Sling Blade DVD Review - www.impuslegamer.com -

Feature 8.0
Video 7.5
Audio 7.5
Special Features   1.5
Total 7.5
Distributor: 20th Century Fox
Running Time:
135 minutes
Classification:
 MA15+
Reviewer:
Erin Marcon

7.5
not an average


Sling Blade (1996)

Billy Bob Thornton writes, directs and stars in this feature length extrapolation of his acclaimed 1994 short film ‘Some Folks Call it a Sling Blade.’  

The film opens with the release of Karl Childers from the mental institution that has been his home for the past 25 years.  Thornton’s portrayal of Karl, complete with deformed posture and guttural southern drawl, is as convincing as it is bizarre.  Initially we are disturbed by his repetitive mannerisms and aversion to human contact.  Our concerns grow dramatically when we discover that he brutally slew his own mother.  However, such is Thornton’s appeal, that we are soon enchanted by this seemingly harmless character that wants for nothing more than to tinker with broken lawnmowers and enjoy regular servings of French fried potatoes. 

Within days of his release, Karl befriends a young boy named Frank (Lucas Black) and his mother Linda (Natalie Canerday).  Soon thereafter he moves into the family home and begins to build a life for himself.  Linda’s boyfriend, the sinister Doyle, is brought to life by country music icon Dwight Yoakam.  Doyle’s achievements include intimidating Linda and Frank and assaulting a wheelchair-bound friend.  In a welcome irony, he is also a guitarist in a laughably poor country and western group. 

Doyle, perhaps unrealistically, represents the only challenge that Karl must face during his assimilation into society.  The inevitability of their conflict will enrich the film for some while diminishing it for others. It permeates every scene (even those sans Doyle) and lends a much needed edge to a film that occasionally drifts towards whimsy.  Those yearning for unexpected twists, however, will be sorely disappointed.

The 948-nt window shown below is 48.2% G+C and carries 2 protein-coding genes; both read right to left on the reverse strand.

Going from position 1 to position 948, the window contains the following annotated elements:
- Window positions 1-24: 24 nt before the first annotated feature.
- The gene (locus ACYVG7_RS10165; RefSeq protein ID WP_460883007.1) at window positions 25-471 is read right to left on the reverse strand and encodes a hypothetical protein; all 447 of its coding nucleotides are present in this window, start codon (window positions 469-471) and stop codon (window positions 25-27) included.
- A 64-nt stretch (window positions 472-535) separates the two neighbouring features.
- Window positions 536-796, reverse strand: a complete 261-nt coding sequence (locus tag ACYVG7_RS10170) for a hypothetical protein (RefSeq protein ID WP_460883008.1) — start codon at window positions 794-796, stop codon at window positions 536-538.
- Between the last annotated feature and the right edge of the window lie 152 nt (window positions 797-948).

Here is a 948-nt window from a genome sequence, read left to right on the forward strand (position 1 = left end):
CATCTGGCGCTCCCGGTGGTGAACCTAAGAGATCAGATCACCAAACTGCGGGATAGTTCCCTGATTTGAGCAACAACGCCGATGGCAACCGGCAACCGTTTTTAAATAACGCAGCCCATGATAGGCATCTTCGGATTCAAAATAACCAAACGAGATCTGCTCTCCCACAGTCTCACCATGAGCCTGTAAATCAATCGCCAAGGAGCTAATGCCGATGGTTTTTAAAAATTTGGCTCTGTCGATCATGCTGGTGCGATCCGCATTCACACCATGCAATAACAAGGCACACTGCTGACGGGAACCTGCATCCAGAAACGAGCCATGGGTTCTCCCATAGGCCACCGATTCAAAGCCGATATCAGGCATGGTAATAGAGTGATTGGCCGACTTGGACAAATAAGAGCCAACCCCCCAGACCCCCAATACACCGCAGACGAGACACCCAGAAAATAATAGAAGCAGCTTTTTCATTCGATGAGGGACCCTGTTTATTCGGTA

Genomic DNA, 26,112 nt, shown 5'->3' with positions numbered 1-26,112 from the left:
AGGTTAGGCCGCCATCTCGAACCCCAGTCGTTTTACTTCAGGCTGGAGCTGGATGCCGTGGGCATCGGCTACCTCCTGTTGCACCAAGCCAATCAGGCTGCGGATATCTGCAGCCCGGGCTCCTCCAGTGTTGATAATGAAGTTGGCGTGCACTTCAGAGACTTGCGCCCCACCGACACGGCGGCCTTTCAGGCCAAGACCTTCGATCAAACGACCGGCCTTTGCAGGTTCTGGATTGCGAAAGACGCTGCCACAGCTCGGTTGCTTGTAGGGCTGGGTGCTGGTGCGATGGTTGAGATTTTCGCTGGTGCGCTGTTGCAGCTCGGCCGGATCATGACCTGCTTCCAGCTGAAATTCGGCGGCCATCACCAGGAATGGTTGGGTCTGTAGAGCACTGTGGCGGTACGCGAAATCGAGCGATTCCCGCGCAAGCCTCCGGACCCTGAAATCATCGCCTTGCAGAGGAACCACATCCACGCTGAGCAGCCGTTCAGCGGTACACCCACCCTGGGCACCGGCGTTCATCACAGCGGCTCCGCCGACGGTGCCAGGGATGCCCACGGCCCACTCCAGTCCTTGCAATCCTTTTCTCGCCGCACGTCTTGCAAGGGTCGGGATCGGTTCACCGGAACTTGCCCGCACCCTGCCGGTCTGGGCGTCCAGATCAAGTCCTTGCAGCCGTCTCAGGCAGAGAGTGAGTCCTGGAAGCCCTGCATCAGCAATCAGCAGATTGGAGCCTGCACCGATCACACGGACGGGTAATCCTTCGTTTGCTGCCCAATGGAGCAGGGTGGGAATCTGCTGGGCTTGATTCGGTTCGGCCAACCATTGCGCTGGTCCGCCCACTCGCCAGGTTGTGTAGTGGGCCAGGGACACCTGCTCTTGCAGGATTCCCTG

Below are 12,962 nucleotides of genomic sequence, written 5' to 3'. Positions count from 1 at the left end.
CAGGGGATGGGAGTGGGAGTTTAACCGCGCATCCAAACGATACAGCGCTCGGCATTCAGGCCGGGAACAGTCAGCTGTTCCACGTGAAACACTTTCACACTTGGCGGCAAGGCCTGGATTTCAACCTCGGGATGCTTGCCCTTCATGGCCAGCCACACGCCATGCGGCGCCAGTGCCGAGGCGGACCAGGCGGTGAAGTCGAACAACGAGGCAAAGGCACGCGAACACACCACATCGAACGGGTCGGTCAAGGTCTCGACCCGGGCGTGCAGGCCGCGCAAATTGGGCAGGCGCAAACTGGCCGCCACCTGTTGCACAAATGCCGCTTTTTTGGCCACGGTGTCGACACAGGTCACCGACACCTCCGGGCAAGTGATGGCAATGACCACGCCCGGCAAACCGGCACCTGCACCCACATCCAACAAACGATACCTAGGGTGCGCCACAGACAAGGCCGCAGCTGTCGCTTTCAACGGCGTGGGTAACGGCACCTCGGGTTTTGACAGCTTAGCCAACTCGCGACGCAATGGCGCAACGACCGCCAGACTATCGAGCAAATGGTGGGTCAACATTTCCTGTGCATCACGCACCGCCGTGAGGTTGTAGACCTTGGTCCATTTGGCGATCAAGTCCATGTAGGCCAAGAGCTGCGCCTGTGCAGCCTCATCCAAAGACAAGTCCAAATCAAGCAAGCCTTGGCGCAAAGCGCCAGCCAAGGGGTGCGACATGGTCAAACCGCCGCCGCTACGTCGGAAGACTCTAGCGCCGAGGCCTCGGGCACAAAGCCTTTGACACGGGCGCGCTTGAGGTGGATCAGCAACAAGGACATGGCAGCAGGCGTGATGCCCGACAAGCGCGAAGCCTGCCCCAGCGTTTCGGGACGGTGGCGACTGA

The world of ‘Sling Blade’ is an affectionate tribute to semi-rural life in the American south.  These southerners are portrayed as kind, generous and progressive.  The one character that demonstrates intolerance towards homosexuals and the mentally disabled is well and truly cast in the role of the villain.  Is this an accurate portrayal of the south or an indication of its aspirations?  Regardless, it serves as an interesting counterpoint to the stereotype. 

‘Sling Blade’ establishes Thornton as a powerful actor and storyteller.  He won an Academy Award for best adapted screenplay for ‘Sling Blade,’ and it could be argued that his acting is equally deserving of recognition.  The supporting cast are also excellent.  J.T. Walsh in particular is macabre as the sadistic murderer who attempts to befriend Karl while virtual unknown Rick Dial is immensely entertaining as Karl’s affable employer. 

Don’t miss this tremendous yarn. 

While ‘Sling Blade’ is a truly endearing film, the same cannot be said for the additional features.  The behind-the-scenes gestation of a low-budget gem often makes for fascinating viewing.  Unfortunately we’ll have to make do with a theatrical trailer and a collection of nine completely unenlightening production stills. 






 
 



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